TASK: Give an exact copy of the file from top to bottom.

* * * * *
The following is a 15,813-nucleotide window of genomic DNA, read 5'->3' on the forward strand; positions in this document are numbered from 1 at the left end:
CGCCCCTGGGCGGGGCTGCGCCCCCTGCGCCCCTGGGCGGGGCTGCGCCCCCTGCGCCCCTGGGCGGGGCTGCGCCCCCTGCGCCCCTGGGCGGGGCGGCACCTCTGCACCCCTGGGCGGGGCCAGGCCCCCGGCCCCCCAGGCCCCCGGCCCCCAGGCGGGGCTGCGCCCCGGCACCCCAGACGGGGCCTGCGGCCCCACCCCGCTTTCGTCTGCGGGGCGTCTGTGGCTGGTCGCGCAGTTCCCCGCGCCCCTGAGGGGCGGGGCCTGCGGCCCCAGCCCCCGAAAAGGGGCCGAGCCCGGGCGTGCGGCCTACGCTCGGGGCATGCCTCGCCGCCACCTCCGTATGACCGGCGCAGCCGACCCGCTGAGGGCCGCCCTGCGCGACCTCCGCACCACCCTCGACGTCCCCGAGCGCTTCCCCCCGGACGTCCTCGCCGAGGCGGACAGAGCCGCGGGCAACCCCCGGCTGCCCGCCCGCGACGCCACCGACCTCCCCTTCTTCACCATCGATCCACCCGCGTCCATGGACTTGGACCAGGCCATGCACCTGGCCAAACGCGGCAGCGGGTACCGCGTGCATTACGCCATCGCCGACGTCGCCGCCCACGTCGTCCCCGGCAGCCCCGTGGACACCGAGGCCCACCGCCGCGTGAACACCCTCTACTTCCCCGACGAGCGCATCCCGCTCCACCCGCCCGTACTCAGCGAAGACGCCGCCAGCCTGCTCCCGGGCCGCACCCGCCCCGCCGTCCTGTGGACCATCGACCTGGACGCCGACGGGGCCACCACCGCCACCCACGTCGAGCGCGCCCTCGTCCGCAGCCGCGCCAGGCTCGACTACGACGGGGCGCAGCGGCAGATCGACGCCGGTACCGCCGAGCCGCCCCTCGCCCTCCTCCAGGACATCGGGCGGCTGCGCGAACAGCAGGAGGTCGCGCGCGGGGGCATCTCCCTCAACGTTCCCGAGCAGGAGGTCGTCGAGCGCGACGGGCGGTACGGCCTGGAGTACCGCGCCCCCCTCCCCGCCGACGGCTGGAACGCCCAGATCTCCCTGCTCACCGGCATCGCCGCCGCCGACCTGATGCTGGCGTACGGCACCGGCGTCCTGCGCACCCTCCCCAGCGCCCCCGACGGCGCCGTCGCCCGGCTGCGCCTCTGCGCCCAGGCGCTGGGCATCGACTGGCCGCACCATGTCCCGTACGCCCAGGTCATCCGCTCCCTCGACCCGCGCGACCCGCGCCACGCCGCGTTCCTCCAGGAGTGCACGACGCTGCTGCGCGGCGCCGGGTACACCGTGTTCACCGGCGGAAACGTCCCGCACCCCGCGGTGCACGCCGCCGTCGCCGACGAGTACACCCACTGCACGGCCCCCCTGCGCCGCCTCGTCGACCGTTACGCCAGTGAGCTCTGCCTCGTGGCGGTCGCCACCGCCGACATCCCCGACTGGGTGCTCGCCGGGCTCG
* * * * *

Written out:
The following is a 15,813-nucleotide window of genomic DNA, read 5'->3' on the forward strand; positions in this document are numbered from 1 at the left end:
CGCCCCTGGGCGGGGCTGCGCCCCCTGCGCCCCTGGGCGGGGCTGCGCCCCCTGCGCCCCTGGGCGGGGCTGCGCCCCCTGCGCCCCTGGGCGGGGCGGCACCTCTGCACCCCTGGGCGGGGCCAGGCCCCCGGCCCCCCAGGCCCCCGGCCCCCAGGCGGGGCTGCGCCCCGGCACCCCAGACGGGGCCTGCGGCCCCACCCCGCTTTCGTCTGCGGGGCGTCTGTGGCTGGTCGCGCAGTTCCCCGCGCCCCTGAGGGGCGGGGCCTGCGGCCCCAGCCCCCGAAAAGGGGCCGAGCCCGGGCGTGCGGCCTACGCTCGGGGCATGCCTCGCCGCCACCTCCGTATGACCGGCGCAGCCGACCCGCTGAGGGCCGCCCTGCGCGACCTCCGCACCACCCTCGACGTCCCCGAGCGCTTCCCCCCGGACGTCCTCGCCGAGGCGGACAGAGCCGCGGGCAACCCCCGGCTGCCCGCCCGCGACGCCACCGACCTCCCCTTCTTCACCATCGATCCACCCGCGTCCATGGACTTGGACCAGGCCATGCACCTGGCCAAACGCGGCAGCGGGTACCGCGTGCATTACGCCATCGCCGACGTCGCCGCCCACGTCGTCCCCGGCAGCCCCGTGGACACCGAGGCCCACCGCCGCGTGAACACCCTCTACTTCCCCGACGAGCGCATCCCGCTCCACCCGCCCGTACTCAGCGAAGACGCCGCCAGCCTGCTCCCGGGCCGCACCCGCCCCGCCGTCCTGTGGACCATCGACCTGGACGCCGACGGGGCCACCACCGCCACCCACGTCGAGCGCGCCCTCGTCCGCAGCCGCGCCAGGCTCGACTACGACGGGGCGCAGCGGCAGATCGACGCCGGTACCGCCGAGCCGCCCCTCGCCCTCCTCCAGGACATCGGGCGGCTGCGCGAACAGCAGGAGGTCGCGCGCGGGGGCATCTCCCTCAACGTTCCCGAGCAGGAGGTCGTCGAGCGCGACGGGCGGTACGGCCTGGAGTACCGCGCCCCCCTCCCCGCCGACGGCTGGAACGCCCAGATCTCCCTGCTCACCGGCATCGCCGCCGCCGACCTGATGCTGGCGTACGGCACCGGCGTCCTGCGCACCCTCCCCAGCGCCCCCGACGGCGCCGTCGCCCGGCTGCGCCTCTGCGCCCAGGCGCTGGGCATCGACTGGCCGCACCATGTCCCGTACGCCCAGGTCATCCGCTCCCTCGACCCGCGCGACCCGCGCCACGCCGCGTTCCTCCAGGAGTGCACGACGCTGCTGCGCGGCGCCGGGTACACCGTGTTCACCGGCGGAAACGTCCCGCACCCCGCGGTGCACGCCGCCGTCGCCGACGAGTACACCCACTGCACGGCCCCCCTGCGCCGCCTCGTCGACCGTTACGCCAGTGAGCTCTGCCTCGTGGCGGTCGCCACCGCCGACATCCCCGACTGGGTGCTCGCCGGGCTCG